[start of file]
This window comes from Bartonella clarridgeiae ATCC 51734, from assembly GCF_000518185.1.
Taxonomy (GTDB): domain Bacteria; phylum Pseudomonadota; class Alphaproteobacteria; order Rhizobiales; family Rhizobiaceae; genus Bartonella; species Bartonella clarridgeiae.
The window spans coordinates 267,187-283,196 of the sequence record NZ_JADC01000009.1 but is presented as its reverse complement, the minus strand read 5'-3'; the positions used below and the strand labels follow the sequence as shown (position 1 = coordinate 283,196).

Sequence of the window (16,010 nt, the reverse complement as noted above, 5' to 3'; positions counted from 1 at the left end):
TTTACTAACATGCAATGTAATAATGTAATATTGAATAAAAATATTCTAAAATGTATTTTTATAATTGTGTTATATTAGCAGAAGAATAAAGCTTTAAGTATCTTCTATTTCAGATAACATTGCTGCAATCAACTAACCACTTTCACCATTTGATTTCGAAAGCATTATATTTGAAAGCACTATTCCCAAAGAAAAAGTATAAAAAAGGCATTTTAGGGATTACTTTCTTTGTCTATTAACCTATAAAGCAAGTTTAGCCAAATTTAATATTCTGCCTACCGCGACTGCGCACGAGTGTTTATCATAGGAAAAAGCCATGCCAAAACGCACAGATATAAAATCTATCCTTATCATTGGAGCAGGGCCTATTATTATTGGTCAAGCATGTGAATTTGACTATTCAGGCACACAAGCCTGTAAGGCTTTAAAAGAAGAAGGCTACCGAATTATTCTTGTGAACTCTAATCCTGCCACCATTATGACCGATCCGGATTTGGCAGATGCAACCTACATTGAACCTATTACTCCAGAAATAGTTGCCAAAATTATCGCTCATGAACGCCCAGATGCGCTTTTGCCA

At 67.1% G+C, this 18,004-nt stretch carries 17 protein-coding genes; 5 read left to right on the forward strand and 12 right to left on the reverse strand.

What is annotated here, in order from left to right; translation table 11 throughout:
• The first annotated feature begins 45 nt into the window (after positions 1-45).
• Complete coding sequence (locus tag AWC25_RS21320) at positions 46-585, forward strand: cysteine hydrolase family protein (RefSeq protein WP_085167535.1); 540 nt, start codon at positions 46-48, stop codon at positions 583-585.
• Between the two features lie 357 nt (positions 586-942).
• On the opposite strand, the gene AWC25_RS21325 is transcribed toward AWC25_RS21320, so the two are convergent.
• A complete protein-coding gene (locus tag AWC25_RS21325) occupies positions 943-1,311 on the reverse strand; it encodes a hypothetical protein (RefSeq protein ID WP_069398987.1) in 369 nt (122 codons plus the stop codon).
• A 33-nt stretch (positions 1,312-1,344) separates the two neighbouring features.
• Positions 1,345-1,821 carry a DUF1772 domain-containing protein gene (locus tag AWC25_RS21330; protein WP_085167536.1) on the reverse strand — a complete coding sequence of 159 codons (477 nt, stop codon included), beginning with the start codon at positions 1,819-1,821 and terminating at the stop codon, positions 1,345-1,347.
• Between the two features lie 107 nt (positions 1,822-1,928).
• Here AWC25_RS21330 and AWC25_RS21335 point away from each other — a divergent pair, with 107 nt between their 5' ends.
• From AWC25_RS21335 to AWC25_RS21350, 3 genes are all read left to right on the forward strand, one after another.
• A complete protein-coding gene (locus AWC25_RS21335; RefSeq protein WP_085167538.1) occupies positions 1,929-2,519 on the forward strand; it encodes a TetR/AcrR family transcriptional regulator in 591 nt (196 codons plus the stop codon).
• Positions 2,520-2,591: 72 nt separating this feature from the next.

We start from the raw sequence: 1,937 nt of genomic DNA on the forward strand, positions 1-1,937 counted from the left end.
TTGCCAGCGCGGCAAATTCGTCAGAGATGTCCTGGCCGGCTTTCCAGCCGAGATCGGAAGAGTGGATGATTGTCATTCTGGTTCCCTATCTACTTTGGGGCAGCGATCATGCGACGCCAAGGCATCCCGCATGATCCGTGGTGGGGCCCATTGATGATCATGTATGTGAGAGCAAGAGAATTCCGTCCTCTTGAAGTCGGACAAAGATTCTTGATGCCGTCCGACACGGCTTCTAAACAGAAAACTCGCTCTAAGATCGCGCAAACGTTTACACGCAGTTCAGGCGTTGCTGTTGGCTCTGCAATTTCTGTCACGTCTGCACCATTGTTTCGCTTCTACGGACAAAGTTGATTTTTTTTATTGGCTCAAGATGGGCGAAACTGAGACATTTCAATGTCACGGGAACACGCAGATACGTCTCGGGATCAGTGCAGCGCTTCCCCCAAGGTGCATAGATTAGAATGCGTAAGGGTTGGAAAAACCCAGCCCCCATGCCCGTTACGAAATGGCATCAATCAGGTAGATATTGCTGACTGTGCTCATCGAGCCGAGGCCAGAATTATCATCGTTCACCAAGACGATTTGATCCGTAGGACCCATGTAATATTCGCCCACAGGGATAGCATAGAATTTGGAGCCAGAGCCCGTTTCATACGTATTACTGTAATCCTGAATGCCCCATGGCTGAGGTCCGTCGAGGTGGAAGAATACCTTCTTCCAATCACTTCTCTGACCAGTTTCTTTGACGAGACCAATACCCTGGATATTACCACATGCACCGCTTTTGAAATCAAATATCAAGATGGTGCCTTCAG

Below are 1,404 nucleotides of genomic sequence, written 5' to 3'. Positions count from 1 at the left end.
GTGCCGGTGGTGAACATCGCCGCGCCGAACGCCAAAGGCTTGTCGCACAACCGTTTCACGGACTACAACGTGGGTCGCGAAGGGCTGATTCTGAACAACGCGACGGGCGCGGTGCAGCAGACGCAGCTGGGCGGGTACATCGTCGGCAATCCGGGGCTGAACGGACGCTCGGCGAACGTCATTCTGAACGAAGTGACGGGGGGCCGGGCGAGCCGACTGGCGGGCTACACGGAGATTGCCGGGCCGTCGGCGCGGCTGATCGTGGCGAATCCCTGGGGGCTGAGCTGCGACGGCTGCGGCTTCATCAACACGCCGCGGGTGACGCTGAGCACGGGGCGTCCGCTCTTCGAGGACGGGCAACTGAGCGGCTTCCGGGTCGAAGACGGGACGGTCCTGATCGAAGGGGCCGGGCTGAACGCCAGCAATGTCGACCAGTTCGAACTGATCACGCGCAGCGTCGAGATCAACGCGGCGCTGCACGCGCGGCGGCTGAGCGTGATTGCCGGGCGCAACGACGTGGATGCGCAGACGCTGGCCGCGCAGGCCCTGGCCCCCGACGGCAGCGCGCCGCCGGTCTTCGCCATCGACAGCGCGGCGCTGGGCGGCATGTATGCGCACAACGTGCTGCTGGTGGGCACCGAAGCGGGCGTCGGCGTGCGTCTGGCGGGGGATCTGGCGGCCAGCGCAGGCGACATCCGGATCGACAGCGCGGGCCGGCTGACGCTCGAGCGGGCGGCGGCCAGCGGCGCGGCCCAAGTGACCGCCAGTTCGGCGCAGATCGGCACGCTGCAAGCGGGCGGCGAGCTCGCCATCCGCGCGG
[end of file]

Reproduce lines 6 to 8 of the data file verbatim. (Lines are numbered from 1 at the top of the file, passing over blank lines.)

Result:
At 67.1% G+C, this 18,004-nt stretch carries 17 protein-coding genes; 5 read left to right on the forward strand and 12 right to left on the reverse strand.

What is annotated here, in order from left to right; translation table 11 throughout:
• The first annotated feature begins 45 nt into the window (after positions 1-45).